The make-up is startling. Polly Eltes said: “I really don’t quite know how we arrived at this present look. We started off quite simply looking brown and rather natural with perhaps blue eyelids, but gradually we progressed to what you see now.” They wear water-based wet-white foundation and then draw their features on to these masks. Anne Bean takes it the furthest by banding strips of coloured feathers to her eyebrows, while Rod Melvin, with his great carmine mouth and black sad eyes, looks somewhere between a clown and a Kabuki artist.
“I suppose we do reflect fashions, but I think it’s quite unconscious,” said Annie Sloan. “When Germaine Greer’s book came out (The Female Eunuch) we all wore strict little mannish suits, but somehow we have come to this.” ‘This’ is fishnet tights (with holes), gold-painted lace-up boots, long gloves and clothes they say they make themselves (which no-one would challenge). During the performance they swap clothes so that they look different but don’t use more costumes.
“I suppose that what we wear might seem eccentric and exaggerated; everyone marvels at Rod’s shoes but they came from Dolcis and mine came from Biba’s, so we are only picking up what’s around.” They admit that their art training and observations have probably influenced their act — the masks they wear at one point are exactly like those shown on some of John Davies’s sculptures shown at the Whitechapel Gallery a couple of years ago : “But we don’t want to intellectualise what we do,” said Annie Sloan, “or we might become self-conscious and unable to perform.”
The group pool their money; so much goes on running expenses, the rest on food and necessities. They were scheduled for seven more weeks on the road, ending at the Schiller Theatre in East Berlin. “When we are out of work we all do other things. I model, though I’m not much good at it,” said Polly Ekes. “I can’t really take it seriously, so when I go for jobs I mostly get turned down.” Rod and Anne teach, and sometimes Rod plays the piano for a girl singer and Marianne does typography and pho-tography. It is doubtful whether they will stick together : one has the feeling that they are enthusiastically filling in time before they move on to some-thing else.
Photographed by Hans Feurer. Report by Meriel McCooey.
Scanned from The Sunday Times Magazine, June 23rd 1974
The style’s the same, but no two shirts are identical – they are made from 1930s remnants: £8 10s from Emmerton Lambert, Chelsea Antique Market, 253 King’s Road, London SW3.
Edina Ronay modelling some incredible pieces by Emmerton Lambert, one of the cult labels which emerged from the Chelsea Antique Market in the late Sixties. A classic example of the plundering of the 1930s by designers of the time but unlike those creating garments ‘in the style of’, they were instead using period fabrics to create a new, thrown together, patchwork kind of look. I think these have become my favourite kinds of pieces in recent years: perhaps because there’s a tangible link to both periods when you handle them.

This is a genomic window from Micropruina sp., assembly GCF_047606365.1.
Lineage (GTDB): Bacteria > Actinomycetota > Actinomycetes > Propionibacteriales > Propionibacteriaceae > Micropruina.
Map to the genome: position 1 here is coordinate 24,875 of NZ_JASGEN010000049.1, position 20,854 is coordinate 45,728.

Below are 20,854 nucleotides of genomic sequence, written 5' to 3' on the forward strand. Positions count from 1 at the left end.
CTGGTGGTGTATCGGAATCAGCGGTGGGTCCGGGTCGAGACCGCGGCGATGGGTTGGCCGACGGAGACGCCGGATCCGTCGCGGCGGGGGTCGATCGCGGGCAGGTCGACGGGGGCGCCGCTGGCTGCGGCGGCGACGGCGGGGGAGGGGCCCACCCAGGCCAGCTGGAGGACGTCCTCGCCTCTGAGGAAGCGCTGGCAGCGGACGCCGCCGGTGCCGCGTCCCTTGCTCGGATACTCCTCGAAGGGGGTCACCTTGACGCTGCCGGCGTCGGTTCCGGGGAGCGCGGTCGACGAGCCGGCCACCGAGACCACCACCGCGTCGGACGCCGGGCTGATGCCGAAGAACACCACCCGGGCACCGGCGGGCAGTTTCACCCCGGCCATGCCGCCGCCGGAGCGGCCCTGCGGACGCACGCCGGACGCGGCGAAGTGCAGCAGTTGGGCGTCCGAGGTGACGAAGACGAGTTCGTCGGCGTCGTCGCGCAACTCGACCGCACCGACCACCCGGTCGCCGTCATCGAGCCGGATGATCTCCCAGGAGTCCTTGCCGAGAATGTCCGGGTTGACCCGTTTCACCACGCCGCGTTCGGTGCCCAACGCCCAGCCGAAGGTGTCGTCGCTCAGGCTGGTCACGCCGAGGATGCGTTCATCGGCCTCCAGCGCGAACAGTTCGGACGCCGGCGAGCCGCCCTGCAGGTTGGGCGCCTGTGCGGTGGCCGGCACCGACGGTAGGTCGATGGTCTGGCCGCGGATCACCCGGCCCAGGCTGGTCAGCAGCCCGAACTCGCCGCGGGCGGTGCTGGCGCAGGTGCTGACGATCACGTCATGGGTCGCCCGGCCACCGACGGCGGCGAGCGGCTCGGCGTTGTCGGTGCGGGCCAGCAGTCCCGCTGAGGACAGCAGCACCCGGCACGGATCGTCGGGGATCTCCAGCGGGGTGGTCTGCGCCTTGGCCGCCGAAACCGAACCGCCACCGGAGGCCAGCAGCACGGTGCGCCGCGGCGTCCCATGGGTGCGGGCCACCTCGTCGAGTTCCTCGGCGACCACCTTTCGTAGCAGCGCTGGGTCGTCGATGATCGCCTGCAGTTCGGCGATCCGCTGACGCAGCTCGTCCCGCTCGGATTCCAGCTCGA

Photographed by Hans Feurer.
Scanned from The Sunday Times Magazine, June 14th 1970.
Flashy rodeo look: all from Emmerton Lambert, Chelsea Antique Market.
Val Moon and Debbie Hudson, known for classic knitted tube dresses and leotards, decided to liven things up by adding some mad accessories to their range: a snake boa made from wool, chenille and metallic threads, which can be wired on to any plain outfit, coiled any way the wearer chooses; outsized dragonflies: sinister vampire bats complete with with red beads scattered like drops of blood (popular with Dracula fans) and exotic orchid lilies. The accessories are not cheap, costing from £10 to £25, and the strapless tube dresses cost £45: all to order from Chantal, 73 St John’s Wood High Street, London, NW8. Words: RAE LAURIKIETIS Pictures: JANE ENGLAND.
Scanned by Miss Peelpants from The Sunday Times Magazine, October 22nd 1978.
Another pair of ‘lost’ knitwear designers. Why do knitwear people seem to get lost much more easily? If anyone knows anything about Val or Debbie, please do let me know! These accessories are so perfect.
Satin trousers, matching jacket, 17gns by Ossie Clark from Quorum
Above is the notorious Lamborghini suit, most famously worn by Twiggy. I honestly love everything from this editorial. Except that the Lamborghini suit doesn’t suit me at all, and I am speaking from bitter experience there.
Photographed by Peter Knapp, carpets from Peter Jones.
Scanned by Miss Peelpants from The Sunday Times Magazine, December 1st 1968
Brocade chiffon three-piece outfit with harem pants, 20gns by Ossie Clark from Quorum.
Trouser suit trimmed with snakeskin by Mog, 16gns, Countdown.
Velvet waistcoat £20, and brocade harem pants £16, by Thea Porter Decorations Ltd.
Angora cat-suit by Mary Farrin, 22gns
Dungarees by Zandra Rhodes and Sylvia Ayton, £8 10s, Fulham Road Clothes Shop. Sweater by Laura, £18, Vidal Sassoon Boutique.